The judge’s question at the end is a VERY bad sign for NRA’s filing. When a judge specifically asks people to address a particular question, it is the strongest possible sign that he thinks this is the key issue in front of him. What he wants debated is, given that the purpose of Chapter 11 (reorganization) bankruptcy is to keep a company from falling into Chapter 7 (liquidation) bankruptcy, does a court have jurisdiction where the sole purpose of the case is to avoid a state’s attempt to dissolve the corporation, via a dissolution that will require a lawsuit and a state court’s determination that the dissolution is in the public interest, and escaping the dissolution is the entire purpose, and not a collateral one, of the bankruptcy?
This is a very precise phrasing of NRA’s situation, in terms of dismissal for bad faith, that is ulterior motive, filing. The judge sees the issue precisely, and if you look at it with that precision, the only answer is: no, the bankruptcy court does not have jurisdiction, and must dismiss the Chapter 11 case.
That will be a disaster for NRA’s hopes. This weekend’s board meeting is just spinning the wheels, approving a plan that will never be accepted by the court because the case will already have been dismissed. That will leave NRA a New York corporation, and leave the NY Attorney General free to dissolve it.
Her dissolution suit has been strengthened by the bankruptcy court revelations. Just the lad day of testimony saw Wayne LaPierre claiming that he’d begun cleaning everything up in 2017, but forced to admit that he’d been given an incredibly lucrative “golden parachute” agreement in mid-2018 (it would have given him many millions had the board ever stopped electing him) that was signed by an outgoing president and Carolyn Meadows, now NRA president and head of the board’s Special Litigation Committee. The signing of the contract implicates NRA’s current board leadership, and also LaPierre himself, and shows his supposed 2017 reforms are. sham. He himself is free to loot despite them. On the same day those board officers signed another golden parachute for Woody Phillips, the NRA treasurer who had to “take the Fifth” dozens of times in his testimony. Others who got such agreements, LaPierre testified he had no idea of the contracts, showing that even if he were honest, in practice others are free to loot NRA at will without his being able to discover it.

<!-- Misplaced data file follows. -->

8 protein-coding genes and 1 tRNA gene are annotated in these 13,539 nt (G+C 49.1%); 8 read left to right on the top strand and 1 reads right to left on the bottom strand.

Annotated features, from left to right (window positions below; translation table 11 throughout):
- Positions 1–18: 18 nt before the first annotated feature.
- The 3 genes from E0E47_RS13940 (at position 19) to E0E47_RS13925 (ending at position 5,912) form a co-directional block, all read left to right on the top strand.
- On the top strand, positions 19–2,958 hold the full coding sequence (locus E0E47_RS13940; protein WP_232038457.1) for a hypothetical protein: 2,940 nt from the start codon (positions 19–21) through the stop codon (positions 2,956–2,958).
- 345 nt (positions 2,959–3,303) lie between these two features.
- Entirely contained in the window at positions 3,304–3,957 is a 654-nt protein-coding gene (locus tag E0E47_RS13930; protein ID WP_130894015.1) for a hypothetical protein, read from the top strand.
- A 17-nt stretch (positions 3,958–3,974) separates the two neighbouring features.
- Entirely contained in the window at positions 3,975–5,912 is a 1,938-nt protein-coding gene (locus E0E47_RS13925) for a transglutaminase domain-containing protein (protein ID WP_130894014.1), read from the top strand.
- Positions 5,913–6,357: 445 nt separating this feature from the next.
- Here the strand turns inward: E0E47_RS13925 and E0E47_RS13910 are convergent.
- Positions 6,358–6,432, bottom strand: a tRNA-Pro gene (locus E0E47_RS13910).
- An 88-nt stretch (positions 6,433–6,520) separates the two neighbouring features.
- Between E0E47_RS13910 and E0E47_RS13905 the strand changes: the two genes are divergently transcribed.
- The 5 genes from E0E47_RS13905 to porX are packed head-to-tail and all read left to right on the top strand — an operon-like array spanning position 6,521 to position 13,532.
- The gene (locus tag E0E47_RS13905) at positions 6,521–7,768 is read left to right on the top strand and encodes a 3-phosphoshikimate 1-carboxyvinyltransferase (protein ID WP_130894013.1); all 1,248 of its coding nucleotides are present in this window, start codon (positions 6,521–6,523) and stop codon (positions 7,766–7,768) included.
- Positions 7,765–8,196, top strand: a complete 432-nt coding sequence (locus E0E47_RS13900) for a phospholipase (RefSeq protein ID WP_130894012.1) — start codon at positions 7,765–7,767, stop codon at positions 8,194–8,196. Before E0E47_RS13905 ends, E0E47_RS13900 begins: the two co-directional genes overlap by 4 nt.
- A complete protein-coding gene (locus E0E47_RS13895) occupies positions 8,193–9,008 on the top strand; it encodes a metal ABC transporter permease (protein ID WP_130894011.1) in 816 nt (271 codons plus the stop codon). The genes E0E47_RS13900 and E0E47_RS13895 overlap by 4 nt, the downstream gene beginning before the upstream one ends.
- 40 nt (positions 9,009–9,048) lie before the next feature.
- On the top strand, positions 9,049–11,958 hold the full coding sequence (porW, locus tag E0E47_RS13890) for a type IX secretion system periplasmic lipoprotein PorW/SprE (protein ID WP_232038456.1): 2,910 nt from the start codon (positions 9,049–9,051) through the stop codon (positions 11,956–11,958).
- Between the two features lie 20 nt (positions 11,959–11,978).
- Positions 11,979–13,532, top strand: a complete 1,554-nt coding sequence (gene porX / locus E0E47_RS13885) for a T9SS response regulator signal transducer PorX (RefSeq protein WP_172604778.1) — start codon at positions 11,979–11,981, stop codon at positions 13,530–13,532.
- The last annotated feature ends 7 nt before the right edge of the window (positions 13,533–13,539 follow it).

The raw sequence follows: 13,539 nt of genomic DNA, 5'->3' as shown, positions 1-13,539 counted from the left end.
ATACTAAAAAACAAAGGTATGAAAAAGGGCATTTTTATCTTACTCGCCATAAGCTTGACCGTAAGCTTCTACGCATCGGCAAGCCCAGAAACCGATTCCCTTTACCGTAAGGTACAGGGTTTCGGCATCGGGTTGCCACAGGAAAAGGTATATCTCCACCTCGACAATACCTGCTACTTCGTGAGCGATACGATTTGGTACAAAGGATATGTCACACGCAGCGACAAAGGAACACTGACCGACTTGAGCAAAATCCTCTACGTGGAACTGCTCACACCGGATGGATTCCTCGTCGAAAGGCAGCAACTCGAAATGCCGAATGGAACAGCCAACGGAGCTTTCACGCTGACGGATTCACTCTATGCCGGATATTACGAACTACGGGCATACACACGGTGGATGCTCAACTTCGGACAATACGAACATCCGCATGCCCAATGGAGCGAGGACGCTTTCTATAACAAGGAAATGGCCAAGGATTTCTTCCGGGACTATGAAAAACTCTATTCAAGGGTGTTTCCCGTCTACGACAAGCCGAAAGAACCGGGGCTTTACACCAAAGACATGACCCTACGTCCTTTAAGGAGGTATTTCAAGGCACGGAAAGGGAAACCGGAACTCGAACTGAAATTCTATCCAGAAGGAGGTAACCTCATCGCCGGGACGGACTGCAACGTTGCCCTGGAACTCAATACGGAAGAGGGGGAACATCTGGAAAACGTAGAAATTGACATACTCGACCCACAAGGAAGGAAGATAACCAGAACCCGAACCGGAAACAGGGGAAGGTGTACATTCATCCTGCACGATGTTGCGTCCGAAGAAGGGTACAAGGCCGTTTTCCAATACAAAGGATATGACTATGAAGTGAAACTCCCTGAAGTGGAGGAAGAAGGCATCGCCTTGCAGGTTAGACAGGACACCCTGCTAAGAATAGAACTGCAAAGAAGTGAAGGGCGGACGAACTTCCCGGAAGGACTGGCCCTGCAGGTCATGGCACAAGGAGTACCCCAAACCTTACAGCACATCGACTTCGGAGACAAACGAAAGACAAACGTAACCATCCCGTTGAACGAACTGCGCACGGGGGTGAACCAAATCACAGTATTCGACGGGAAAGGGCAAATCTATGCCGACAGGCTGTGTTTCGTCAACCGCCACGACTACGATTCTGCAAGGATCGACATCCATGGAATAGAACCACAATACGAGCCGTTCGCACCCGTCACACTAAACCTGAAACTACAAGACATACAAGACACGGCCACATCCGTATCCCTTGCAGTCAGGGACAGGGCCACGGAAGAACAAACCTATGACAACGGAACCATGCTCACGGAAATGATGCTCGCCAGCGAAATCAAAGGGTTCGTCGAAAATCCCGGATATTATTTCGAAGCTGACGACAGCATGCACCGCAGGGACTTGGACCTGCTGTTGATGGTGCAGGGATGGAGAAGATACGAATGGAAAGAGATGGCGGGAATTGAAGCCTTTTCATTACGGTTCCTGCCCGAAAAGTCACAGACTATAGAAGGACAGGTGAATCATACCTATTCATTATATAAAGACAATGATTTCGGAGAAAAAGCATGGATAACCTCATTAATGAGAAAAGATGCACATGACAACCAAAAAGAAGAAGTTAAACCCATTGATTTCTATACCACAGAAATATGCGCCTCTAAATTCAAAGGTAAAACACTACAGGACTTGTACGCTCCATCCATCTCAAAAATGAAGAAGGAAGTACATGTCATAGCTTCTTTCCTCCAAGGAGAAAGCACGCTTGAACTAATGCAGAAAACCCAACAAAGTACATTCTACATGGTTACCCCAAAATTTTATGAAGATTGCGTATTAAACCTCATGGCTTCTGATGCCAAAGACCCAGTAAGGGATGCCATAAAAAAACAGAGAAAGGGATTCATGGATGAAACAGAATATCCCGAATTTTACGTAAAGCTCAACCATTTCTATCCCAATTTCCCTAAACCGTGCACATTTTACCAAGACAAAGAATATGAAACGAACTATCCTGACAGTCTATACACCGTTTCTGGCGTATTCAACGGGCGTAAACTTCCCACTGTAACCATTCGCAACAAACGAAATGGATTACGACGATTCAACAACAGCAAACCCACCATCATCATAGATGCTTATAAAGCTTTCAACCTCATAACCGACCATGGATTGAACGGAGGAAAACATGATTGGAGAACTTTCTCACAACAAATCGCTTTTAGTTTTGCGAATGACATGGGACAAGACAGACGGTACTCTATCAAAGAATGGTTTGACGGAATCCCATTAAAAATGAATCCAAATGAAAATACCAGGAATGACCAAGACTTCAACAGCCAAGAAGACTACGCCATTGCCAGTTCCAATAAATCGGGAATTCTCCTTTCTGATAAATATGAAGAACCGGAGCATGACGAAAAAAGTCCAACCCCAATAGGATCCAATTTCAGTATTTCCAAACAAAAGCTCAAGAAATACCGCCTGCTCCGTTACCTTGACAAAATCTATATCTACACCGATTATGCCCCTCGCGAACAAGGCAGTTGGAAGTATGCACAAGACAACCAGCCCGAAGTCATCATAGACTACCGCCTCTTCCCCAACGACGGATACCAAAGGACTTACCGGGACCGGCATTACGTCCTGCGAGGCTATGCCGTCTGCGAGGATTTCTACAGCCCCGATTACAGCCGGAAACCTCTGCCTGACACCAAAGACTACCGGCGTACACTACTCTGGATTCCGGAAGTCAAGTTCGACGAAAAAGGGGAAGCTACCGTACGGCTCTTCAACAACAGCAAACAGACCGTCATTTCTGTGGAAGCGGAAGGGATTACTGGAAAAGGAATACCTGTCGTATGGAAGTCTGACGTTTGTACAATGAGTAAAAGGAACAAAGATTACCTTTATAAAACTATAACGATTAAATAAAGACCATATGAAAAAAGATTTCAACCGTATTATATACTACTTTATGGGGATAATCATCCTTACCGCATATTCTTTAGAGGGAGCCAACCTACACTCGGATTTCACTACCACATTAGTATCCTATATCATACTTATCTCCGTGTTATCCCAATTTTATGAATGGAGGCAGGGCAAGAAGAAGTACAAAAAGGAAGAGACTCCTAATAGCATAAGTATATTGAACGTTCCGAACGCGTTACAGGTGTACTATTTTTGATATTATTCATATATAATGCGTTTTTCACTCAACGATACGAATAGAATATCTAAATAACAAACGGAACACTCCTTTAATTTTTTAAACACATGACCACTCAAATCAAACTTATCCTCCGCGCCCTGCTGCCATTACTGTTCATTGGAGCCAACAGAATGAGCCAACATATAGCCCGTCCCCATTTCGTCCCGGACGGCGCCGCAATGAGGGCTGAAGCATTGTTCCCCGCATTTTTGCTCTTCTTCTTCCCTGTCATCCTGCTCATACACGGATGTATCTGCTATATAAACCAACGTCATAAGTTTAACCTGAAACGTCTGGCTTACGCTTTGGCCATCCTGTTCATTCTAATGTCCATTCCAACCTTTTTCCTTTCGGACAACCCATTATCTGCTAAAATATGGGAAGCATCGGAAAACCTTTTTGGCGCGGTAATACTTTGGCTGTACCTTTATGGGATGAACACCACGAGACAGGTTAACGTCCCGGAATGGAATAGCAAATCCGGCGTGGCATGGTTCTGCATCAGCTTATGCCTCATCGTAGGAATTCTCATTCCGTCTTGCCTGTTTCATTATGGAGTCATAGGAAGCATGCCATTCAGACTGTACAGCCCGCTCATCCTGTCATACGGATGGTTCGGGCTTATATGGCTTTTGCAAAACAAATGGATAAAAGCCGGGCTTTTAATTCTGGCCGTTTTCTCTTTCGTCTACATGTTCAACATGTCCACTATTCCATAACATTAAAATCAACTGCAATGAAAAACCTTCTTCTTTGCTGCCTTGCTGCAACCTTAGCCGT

The board itself is implicated: all this went on undetected on its watch, and when detected by the media the board chose to endorse the corruption; its current president even signed off on some of it! Its previous president, who tried to investigate things, the board chose to purge. The board is surely being misinformed. The attorneys at the meeting certainly won’t tell the board about the judge’s question and what it means for the case, about LaPierre’s damaging testimony, or how his claims of reform and a new direction have been destroyed in court. But the board cannot escape responsibility: its job is to be informed, the buck stops there. Pleading misinformation doesn’t hold water when board members never dared to ask questions.
The NRA will be thrown back to the NY Attorney General, who now has been handed even more ammunition, more than enough to kill the organization. no, it’s not so much a killing as an assisted suicide.
The names of those responsible will live in shame in the shooting community. Their corruption, or weakness, killed a great organization that had endured for 150 years.